No, it isn't the start of a joke. It's the start of a kick-off workshop for a business process improvement project. There are also a couple of folk from the US in the room and one from Brazil. We also have representatives from China and India.
It's not a joke yet. But it could become one quite quickly if the facilitator and project lead hasn't put some effort into thinking about the cultural differences between the participants.
There is a careful balance to be struck by any change leader between taking account of cultural norms and falling into the trap of making sweeping generalisations. My own view is that individual differences between people are of greater significance than 'cultural norms'. However, I also believe that insensitivity to cultural norms in a change program is a sure-fire route to problems and hold-ups.
I have been lucky enough to work in a series of multi-country, multi-cultural teams. Those engagements have been made more rewarding and interesting because of a great mix of people. And when the pressure is off and we are relaxing over dinner we have been able to laugh at our own cultural stereotypes. More than once I have been been the butt of the joke as the stereotypical Brit - forever devoid of emotion. I could not disagree more with that view, for example I experienced an emotion only last month!
It is at times of stress that cultural diversity, if it is not well managed, can hinder rather than help. And if it is well managed, it can help so much!
But what about when the pressure is on? What about when difficult changes have to be made? What about when stress increases and obstacles fall into our path? It seems to me that in these circumstances we are most likely to fall into more polarised, culturally-specific ways of thinking and acting. It is at times of stress that cultural diversity, if it is not well managed, can hinder rather than help. And it it is well managed, it can help so much! We can easily fall into familiar patterns of thinking and doing that clash with the cultural styles of other team members. It is at this point that the really effective facilitator needs to diagnose the issue and fix it.
One of the things that I encourage in my Lean Six Sigma and Process Improvement training is for facilitators to be both “in the room” and “above the room”. That is, facilitators need to be connected to what is going on moment-by-moment in the room so that they can encourage, question and engage with people. But another part of their mind has to be “above the room” looking down and considering what is going on in a slightly more detached way. Who is talking to who? Who is being left out of this conversation? Who is dominating this conversation. Are people energised? Tired?
One of the important “above the room” perspectives relates to cultural norms and inter-cultural issues. The facilitator should be asking themselves: are there any cultural clashes happening in this room? Can I explain some of the things I am seeing by looking through the lens of cultural difference? And even: have we fallen into a particular, cultural pattern that is excluding some participants of failing to bring them along with us?
To get a real handle on those questions requires some insight into what those cultural differences might be. On my bookshelf there are a series of books intended to help achieve this, for example the “Culture Shock” volumes (I particularly enjoyed Anna Pavlovskaya's book on Russian culture). Then there are the more humorous volumes (all be it that they sometimes veer towards stereotyping). Jane Walmsley's “Brit-Think, Ameri-Think: A transatlantic survival guide” is a good example of this. It is worth reading, but probably should not be taken too seriously or literally.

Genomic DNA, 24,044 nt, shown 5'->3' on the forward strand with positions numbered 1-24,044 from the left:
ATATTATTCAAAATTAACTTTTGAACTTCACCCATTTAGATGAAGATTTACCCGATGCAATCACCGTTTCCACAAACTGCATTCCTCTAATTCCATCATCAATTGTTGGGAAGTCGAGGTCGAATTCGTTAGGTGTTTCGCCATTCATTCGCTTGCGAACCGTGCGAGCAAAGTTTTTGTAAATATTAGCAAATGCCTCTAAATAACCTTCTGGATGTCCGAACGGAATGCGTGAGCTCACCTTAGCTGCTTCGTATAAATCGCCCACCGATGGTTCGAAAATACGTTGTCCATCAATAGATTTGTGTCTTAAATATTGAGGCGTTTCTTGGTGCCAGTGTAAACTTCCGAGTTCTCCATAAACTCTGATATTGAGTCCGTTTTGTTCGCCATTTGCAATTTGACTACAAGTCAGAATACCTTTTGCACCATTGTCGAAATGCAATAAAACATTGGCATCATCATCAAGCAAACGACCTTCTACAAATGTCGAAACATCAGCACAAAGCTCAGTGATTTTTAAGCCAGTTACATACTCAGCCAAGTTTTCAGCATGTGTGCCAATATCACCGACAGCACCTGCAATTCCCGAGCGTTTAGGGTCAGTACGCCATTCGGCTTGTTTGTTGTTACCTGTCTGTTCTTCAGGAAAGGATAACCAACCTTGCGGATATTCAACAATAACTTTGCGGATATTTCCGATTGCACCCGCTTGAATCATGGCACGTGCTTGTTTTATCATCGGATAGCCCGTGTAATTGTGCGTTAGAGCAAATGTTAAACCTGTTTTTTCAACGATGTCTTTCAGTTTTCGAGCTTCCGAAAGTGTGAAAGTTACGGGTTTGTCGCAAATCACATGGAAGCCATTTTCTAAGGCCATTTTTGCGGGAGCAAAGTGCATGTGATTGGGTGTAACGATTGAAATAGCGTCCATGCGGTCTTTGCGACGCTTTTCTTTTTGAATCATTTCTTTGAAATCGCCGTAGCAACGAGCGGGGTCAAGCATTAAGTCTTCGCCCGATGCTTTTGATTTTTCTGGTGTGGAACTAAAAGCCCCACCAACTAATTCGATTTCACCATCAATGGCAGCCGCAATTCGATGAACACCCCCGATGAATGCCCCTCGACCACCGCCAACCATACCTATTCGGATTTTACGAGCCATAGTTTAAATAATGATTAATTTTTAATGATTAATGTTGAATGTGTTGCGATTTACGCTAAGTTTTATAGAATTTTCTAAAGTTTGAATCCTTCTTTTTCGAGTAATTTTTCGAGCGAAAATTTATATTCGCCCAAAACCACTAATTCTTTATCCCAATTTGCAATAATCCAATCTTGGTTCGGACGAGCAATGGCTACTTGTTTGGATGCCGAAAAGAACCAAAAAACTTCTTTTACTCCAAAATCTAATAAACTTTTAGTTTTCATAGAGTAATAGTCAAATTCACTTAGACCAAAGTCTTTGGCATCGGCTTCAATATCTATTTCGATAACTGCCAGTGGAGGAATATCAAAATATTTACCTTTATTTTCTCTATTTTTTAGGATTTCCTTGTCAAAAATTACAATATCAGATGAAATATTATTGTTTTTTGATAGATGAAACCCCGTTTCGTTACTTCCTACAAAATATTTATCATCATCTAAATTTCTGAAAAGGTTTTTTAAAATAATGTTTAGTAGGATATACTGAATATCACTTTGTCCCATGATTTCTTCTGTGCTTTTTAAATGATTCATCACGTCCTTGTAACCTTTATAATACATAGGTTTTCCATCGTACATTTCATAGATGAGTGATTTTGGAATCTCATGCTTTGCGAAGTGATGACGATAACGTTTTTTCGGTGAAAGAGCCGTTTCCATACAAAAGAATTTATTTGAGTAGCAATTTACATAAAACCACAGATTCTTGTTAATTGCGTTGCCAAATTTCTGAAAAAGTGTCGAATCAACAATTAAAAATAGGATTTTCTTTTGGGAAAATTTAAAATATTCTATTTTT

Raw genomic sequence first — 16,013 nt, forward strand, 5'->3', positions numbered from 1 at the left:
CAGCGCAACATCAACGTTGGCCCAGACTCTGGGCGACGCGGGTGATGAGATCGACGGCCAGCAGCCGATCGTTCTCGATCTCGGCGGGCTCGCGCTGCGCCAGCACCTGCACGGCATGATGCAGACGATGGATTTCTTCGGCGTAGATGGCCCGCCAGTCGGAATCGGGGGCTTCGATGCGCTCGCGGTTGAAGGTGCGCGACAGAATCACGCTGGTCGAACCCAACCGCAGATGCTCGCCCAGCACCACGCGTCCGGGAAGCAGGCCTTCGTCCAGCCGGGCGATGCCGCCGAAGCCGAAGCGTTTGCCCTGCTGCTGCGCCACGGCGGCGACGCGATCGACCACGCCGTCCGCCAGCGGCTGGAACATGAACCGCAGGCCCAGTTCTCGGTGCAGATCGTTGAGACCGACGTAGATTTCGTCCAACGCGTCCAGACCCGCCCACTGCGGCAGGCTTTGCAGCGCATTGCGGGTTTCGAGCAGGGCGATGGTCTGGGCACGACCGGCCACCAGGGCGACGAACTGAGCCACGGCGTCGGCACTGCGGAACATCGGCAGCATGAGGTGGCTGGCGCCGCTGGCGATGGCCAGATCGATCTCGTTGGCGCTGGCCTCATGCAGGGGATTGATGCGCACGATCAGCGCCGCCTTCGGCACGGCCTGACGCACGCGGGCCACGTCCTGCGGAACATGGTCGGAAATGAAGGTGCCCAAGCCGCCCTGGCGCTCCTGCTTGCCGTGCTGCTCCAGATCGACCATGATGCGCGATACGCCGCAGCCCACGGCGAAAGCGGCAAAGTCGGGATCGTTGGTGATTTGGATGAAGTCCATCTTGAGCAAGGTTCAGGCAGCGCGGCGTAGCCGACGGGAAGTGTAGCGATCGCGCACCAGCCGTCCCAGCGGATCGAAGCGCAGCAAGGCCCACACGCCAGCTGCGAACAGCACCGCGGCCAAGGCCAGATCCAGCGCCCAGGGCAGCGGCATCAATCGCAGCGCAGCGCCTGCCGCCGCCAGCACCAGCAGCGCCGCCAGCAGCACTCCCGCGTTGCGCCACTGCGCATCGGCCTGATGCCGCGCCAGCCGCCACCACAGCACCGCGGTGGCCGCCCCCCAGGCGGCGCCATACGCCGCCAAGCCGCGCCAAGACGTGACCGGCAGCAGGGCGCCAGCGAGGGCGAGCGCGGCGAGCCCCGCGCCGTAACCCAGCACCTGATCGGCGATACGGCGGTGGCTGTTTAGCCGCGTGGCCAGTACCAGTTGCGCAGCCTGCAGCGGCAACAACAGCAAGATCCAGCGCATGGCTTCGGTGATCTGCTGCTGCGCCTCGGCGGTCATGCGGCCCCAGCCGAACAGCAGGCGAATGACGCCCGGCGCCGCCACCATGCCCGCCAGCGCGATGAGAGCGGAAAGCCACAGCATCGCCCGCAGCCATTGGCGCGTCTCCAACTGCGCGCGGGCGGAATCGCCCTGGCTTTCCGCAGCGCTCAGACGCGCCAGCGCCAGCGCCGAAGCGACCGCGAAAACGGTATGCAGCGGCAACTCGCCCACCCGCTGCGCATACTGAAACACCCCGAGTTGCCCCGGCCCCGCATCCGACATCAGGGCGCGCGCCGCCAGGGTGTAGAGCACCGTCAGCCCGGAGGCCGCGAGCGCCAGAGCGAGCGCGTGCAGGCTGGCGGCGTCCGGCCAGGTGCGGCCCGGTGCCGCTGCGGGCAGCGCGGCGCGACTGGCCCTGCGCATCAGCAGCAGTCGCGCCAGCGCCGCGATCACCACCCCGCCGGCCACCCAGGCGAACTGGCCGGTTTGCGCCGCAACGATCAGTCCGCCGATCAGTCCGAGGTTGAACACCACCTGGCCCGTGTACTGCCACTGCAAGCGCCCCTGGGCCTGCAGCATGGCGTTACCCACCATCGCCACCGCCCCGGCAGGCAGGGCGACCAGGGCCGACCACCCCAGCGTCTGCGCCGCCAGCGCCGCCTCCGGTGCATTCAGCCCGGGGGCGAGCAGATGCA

Of course, having gained some basic insight through reading, there is no substitute from spending time with people from different backgrounds and turning the conversation to cultural differences. Given the opportunity I often ask questions such as “What do you find strange or odd about us Brits?”. Beware however – the answer to this question will almost certainly be filtered by cultural: Some people will give a clear, well defined list of all of your uncomfortable oddities. Some others, will hedge around the question, avoiding anything that might lead you to take offence or been seen as being disrespectful.
As well as specific knowledge of cultural norms for people you are working with, it is also useful to have some more general, explanatory models that enable this to be put into perspective. It is here where the work of Geert Hofstede becomes so useful. Hofstede has been researching cultural differences since the late 1960's. He has developed a widely used model of cultural difference that identifies key dimensions over which cultural differences vary.
I have discovered the following two dimensions to be particularly relevant in terms of understanding multi-cultural groups response to change:
- 'Power Distance' - the degree to which the less powerful members of a society accept and expect that power is distributed unequally.
- 'Individualism versus Collectivism' - whether people’s self-image is defined in terms of “I” or “we.”
Measures along these dimensions for various countries are plotted on the graph below
In my experience these dimensions in particular appear to have a big impact on the change process. This seems to be because they effect not only the perception of 'good solutions' but also people's beliefs about the mechanisms and 'rules' by which change should take place. Any leader of change in a multi-cultural environment that does not have an eye to these dimensions of cultural difference is in for a bumpy ride!My closing thought? For sure, focus on the individual first, and the cultural background second. But what ever you do, don't forget the cultural background piece.